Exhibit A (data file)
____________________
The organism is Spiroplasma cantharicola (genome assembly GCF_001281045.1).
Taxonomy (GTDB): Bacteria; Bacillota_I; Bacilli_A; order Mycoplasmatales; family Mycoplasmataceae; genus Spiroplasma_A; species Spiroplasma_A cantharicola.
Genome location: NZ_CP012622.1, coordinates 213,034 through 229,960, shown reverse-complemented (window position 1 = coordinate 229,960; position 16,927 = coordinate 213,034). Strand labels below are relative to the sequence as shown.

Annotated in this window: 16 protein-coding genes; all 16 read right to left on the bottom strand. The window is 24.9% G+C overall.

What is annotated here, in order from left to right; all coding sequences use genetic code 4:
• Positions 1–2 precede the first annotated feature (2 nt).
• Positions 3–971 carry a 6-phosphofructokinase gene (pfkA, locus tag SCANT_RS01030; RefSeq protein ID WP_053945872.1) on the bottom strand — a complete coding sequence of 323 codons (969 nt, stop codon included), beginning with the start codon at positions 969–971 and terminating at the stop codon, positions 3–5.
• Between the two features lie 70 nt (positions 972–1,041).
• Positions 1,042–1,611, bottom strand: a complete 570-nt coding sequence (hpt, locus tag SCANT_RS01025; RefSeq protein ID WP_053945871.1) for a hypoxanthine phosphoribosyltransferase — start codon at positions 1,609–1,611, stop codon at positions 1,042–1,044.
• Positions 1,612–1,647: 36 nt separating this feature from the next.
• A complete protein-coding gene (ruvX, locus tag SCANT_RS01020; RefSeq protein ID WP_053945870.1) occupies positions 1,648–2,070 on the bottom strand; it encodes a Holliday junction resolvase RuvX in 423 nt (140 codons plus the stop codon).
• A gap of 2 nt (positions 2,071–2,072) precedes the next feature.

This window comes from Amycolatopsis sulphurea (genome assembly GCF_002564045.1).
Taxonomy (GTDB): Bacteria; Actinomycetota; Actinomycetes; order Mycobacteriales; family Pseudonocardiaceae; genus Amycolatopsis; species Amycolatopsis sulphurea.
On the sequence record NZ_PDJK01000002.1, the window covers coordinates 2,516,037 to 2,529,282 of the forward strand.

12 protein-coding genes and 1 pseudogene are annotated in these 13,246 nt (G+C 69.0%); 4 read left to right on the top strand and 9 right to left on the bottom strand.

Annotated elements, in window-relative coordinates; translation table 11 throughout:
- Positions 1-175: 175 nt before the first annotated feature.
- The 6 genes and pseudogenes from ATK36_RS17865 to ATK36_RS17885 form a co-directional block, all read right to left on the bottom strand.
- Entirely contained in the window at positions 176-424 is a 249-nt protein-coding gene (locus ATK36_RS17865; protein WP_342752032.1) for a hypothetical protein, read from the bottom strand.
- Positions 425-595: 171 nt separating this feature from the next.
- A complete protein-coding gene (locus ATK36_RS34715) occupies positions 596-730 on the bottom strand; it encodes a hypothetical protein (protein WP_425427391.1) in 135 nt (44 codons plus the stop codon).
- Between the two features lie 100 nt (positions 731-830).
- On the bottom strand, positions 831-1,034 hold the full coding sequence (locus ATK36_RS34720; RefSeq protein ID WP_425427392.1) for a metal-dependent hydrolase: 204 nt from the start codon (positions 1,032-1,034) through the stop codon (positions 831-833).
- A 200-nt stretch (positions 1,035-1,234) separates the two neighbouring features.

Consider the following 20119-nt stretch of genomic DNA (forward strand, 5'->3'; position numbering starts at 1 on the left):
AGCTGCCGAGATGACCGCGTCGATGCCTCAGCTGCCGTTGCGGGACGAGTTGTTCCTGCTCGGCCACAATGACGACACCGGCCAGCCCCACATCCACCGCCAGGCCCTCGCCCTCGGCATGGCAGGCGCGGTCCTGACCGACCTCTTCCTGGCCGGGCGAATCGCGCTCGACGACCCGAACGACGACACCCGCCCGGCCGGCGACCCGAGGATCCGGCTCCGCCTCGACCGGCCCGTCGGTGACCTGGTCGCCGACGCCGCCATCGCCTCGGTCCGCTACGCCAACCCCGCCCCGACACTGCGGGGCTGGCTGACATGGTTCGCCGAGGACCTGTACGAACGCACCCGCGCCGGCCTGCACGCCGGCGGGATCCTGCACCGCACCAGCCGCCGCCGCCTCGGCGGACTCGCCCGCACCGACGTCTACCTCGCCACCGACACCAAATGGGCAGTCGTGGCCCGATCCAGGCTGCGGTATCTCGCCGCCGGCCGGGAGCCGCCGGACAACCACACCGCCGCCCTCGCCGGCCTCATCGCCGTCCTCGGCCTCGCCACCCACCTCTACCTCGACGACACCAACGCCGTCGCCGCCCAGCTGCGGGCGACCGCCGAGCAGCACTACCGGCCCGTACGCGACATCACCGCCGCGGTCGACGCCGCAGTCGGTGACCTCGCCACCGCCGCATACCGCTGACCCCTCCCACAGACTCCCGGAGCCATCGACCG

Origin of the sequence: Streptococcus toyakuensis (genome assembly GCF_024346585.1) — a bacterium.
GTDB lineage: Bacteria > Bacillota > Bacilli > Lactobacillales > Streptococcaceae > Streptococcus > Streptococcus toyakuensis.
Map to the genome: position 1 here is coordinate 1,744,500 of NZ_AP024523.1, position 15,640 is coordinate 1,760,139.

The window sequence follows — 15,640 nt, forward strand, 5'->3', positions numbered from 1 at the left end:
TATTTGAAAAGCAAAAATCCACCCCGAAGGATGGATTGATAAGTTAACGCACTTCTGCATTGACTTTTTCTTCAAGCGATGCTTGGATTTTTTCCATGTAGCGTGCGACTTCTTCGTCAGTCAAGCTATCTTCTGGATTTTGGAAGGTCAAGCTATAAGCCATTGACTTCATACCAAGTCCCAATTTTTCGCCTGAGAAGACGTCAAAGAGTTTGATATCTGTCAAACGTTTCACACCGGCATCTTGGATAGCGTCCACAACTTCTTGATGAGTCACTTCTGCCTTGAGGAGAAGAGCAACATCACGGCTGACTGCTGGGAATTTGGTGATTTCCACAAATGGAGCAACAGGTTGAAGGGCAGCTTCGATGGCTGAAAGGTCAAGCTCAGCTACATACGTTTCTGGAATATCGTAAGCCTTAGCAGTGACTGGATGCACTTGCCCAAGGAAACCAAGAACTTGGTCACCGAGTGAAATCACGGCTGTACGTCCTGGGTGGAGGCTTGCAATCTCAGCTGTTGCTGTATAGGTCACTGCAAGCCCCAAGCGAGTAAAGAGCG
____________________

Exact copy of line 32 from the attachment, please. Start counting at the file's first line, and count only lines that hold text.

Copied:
TATTTGAAAAGCAAAAATCCACCCCGAAGGATGGATTGATAAGTTAACGCACTTCTGCATTGACTTTTTCTTCAAGCGATGCTTGGATTTTTTCCATGTAGCGTGCGACTTCTTCGTCAGTCAAGCTATCTTCTGGATTTTGGAAGGTCAAGCTATAAGCCATTGACTTCATACCAAGTCCCAATTTTTCGCCTGAGAAGACGTCAAAGAGTTTGATATCTGTCAAACGTTTCACACCGGCATCTTGGATAGCGTCCACAACTTCTTGATGAGTCACTTCTGCCTTGAGGAGAAGAGCAACATCACGGCTGACTGCTGGGAATTTGGTGATTTCCACAAATGGAGCAACAGGTTGAAGGGCAGCTTCGATGGCTGAAAGGTCAAGCTCAGCTACATACGTTTCTGGAATATCGTAAGCCTTAGCAGTGACTGGATGCACTTGCCCAAGGAAACCAAGAACTTGGTCACCGAGTGAAATCACGGCTGTACGTCCTGGGTGGAGGCTTGCAATCTCAGCTGTTGCTGTATAGGTCACTGCAAGCCCCAAGCGAGTAAAGAGCG